Devon based glass artist, Jenny Ayrton, creates miniature wonderlands with wire encased in glass using a sand-casting technique.
Her inspiration comes from the beauty she see's in everyday scenarios; washing on a line blowing in the breeze or a bench in the shade.
Jenny spoke to us about her unique work and techniques. Read on to find out more...
1. When did you first start working with glass and who or what inspired you?
When I was about twelve my uncle arranged for me to spend a day in his friends stained-glass studio. I loved it!
A decade later I had the opportunity to go to art college and I knew exactly which material I wanted to learn about, though it took me a little while to settle on cast-glass.
My glass inspirations are wide spread: studio glass artists, functional domestic-ware, architectural... I just love glass!
2. Do you have a studio space you work from? Tell us about it.
I have my garden studio, which sounds grand until you realise that it’s little more than a very cluttered shed, but it’s full of things which occasionally come in handy!
I create my tiny wire sculptures in the comfort of my sitting room, then take them to Teign Valley Glass which is a commercial glass-blowing studio where I hire space about once a month.
I return to Teign Valley Glass to use their flatbed grinder, finisher and polishing wheel. I then put the finishing touches to each piece using a Dremel pendant motor in my ‘studio’.
3. Are there any new mediums or techniques that interest you?
I’m fascinated by 3D printing, though I’m yet to use it in my work.
A few years ago I used rapid-mask to sandblast delicate text onto some awards, I’ve just had some much sketchier graphics exposed which I plan to use as a resist on some new pieces... I’ve not seen it used for the sort of aesthetic I’m aiming for. I’m looking forward to seeing how this comes out!
4. What aspect of your work do you enjoy the most?
It’s very difficult to choose a particular aspect... sand casting with molten glass (up at 1100c) is a real adrenaline rush, but I also enjoy making the initial models, and seeing the pieces when they come out of the kiln is like Christmas day as there are always surprises!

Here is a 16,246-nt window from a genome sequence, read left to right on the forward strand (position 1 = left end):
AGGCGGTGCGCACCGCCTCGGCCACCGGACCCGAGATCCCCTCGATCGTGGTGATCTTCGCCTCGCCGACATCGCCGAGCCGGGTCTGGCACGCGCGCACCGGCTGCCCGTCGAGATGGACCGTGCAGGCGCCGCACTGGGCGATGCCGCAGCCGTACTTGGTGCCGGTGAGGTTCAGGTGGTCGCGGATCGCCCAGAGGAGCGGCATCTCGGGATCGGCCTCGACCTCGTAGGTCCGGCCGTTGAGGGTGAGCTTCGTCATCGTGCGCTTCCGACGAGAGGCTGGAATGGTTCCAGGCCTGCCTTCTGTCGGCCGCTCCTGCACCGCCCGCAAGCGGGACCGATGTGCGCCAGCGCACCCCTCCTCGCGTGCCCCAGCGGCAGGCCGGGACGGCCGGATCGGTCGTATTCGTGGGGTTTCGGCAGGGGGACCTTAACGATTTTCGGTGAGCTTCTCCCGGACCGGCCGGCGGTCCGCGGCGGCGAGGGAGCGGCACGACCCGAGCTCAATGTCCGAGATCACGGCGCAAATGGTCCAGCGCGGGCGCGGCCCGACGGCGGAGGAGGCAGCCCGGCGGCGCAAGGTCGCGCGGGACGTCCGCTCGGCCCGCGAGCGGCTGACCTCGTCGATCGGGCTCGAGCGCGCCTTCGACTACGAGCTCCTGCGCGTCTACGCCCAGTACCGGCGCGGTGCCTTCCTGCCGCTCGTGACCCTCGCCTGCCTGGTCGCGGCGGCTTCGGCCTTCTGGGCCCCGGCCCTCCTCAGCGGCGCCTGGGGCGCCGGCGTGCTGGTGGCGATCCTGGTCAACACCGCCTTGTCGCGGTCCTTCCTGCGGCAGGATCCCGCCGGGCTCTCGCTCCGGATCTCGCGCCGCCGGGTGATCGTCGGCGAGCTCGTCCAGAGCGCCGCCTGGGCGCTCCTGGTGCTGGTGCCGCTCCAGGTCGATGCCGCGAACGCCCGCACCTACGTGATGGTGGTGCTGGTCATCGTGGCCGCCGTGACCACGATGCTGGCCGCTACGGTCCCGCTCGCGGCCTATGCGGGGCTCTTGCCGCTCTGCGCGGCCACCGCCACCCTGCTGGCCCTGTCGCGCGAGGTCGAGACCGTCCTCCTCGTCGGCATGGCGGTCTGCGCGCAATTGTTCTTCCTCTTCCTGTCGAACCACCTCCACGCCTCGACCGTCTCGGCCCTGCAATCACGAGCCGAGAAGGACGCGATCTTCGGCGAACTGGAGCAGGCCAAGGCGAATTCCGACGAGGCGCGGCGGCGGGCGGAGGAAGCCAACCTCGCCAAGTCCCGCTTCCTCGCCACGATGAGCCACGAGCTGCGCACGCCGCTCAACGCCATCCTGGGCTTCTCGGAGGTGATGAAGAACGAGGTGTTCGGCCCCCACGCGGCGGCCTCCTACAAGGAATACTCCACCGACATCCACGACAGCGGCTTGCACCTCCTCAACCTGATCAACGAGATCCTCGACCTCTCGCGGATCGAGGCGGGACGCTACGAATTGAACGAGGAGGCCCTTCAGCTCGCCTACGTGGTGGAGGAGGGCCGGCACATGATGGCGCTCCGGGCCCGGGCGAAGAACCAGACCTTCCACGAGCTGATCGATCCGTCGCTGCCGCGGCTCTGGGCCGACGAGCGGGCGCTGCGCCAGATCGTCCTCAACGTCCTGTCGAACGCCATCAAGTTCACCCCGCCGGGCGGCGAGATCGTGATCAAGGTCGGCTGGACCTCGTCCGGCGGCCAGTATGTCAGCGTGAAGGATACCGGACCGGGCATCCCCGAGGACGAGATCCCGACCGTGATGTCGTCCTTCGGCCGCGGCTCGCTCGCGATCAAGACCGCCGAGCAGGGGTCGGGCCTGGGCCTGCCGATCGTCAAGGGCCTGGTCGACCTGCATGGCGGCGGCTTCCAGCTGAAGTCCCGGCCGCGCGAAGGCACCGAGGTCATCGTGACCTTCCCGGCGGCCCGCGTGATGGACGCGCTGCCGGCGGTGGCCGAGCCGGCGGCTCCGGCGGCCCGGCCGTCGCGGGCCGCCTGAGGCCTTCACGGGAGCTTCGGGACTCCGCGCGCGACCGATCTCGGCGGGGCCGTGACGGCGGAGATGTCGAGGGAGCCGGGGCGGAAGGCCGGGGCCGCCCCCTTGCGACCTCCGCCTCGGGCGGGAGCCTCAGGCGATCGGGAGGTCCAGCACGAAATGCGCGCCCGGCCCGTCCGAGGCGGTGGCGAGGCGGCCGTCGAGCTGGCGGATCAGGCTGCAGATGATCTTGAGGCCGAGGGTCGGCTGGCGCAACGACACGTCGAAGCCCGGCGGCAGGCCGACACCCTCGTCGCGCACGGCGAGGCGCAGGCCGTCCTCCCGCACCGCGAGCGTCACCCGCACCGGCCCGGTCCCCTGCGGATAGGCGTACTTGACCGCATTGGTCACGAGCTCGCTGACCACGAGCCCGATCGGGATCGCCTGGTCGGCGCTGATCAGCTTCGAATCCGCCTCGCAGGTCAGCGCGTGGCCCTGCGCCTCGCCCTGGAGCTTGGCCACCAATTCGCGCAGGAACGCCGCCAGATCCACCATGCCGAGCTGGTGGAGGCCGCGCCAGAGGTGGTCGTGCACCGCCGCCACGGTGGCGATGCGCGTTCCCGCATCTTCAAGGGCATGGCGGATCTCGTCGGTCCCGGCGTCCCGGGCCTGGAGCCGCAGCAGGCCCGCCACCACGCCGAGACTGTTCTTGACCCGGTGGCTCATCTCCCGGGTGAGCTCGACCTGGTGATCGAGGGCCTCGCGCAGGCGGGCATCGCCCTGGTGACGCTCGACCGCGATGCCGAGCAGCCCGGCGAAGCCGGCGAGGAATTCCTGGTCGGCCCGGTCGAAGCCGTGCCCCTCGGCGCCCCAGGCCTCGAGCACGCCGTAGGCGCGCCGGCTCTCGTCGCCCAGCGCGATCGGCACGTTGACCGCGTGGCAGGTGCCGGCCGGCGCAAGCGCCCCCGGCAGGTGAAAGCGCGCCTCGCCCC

5. What is the main inspiration for your designs?
My scenes are directly influenced by my life as a Devon-based mum; following visits to the towns, beach and moor I create tiny wire sketches based on the day’s observations.
Inspiration comes from everyday scenes; a washing line blowing wildly on the first day of spring, an unknown couple on a park bench, a door ajar giving just a glimpse of what lies within...
6. Do you a have a favourite piece of work?
My favourite pieces are usually the ones that I see the public really connecting with at shows; for example the park scenes are always popular with younger visitors who are bored with being dragged around by their parents, then see something that they can connect to.
My favourite piece at the Contemporary Craft Festival was a very sparse scene with a bench and a tree, so many people recognised their own special place in that simple scene, from countryside, to coastal, to garden settings, fab!
8. What drives you on whilst you work?
Food is my drug of choice, chocolate biscuits are a vital item on my kit list when I visit the hot glass studio!
Deadlines also help. Since I became a mum, time is always at a premium, I find that I have to be much more organised, I can now get so much done given a couple of hours peace!
9. Tell us about where you sell your work and any upcoming exhibitions.
I’ve only been proactive in getting my work out and about this last year.
So far I have my work in galleries stretching from St Ives in Cornwall to Ambleside in Cumbria.
I also plan to do a couple of shows each year as I find them really valuable to get feedback from a wide range of people.
I’m thrilled to have been selected for Get Fresh at The Devon Guild of Craftsmen this January... keep an eye on my website for more announcements of exhibitions coming soon!
10. What tools could you not live without?
I have a collection of really random low-tech tools for making the initial impression in the sand. As I’ve made and found most of these they’re pretty much irreplaceable.
On the other hand I’m all for decent material-specific tools so I rent time in a commercial glass works to do most of my grinding and polishing.
My Dremel pendant motor and diamond engraving tips are probably the best things that I’ve invested in.
11. What's the best piece of advice you can give to someone wanting to start up their own creative business?
Make friends with others looking to set up creative businesses (but not too close to your own ambitions).
I was extremely fortunate to be selected to take part in the Crafts Council Hothouse scheme; aside from all of the business advice that we received I met lots of other people in a similar position to myself. It’s great to be able to share your successes, troubles and doubts, a safe-circle of others in the same boat!
12. What's next for Jenny Ayrton.co.uk?
I found the last year a bit of a juggle with a young family so I’m hoping to get my work into more galleries and exhibitions, and just do a couple of local shows each year. I would really like to exhibit at the Glass Biennale in Stourbridge this May/June... Fingers crossed!
In terms of new projects I’ve got so many ideas! I’m working on both larger and smaller pieces...
I feel like my work sits slightly awkwardly between art and craft so I suppose I’m going in both directions to see what works best, though I really like the scale of my current pieces as they feel really good to pick up and handle yet are substantial enough to sit on their own.
I also have ideas to create a series of pieces to illustrate a short artisan story book... Watch this space!
It has been a real pleasure to showcase some of Jenny's work. If you would like to see more please visit her website at: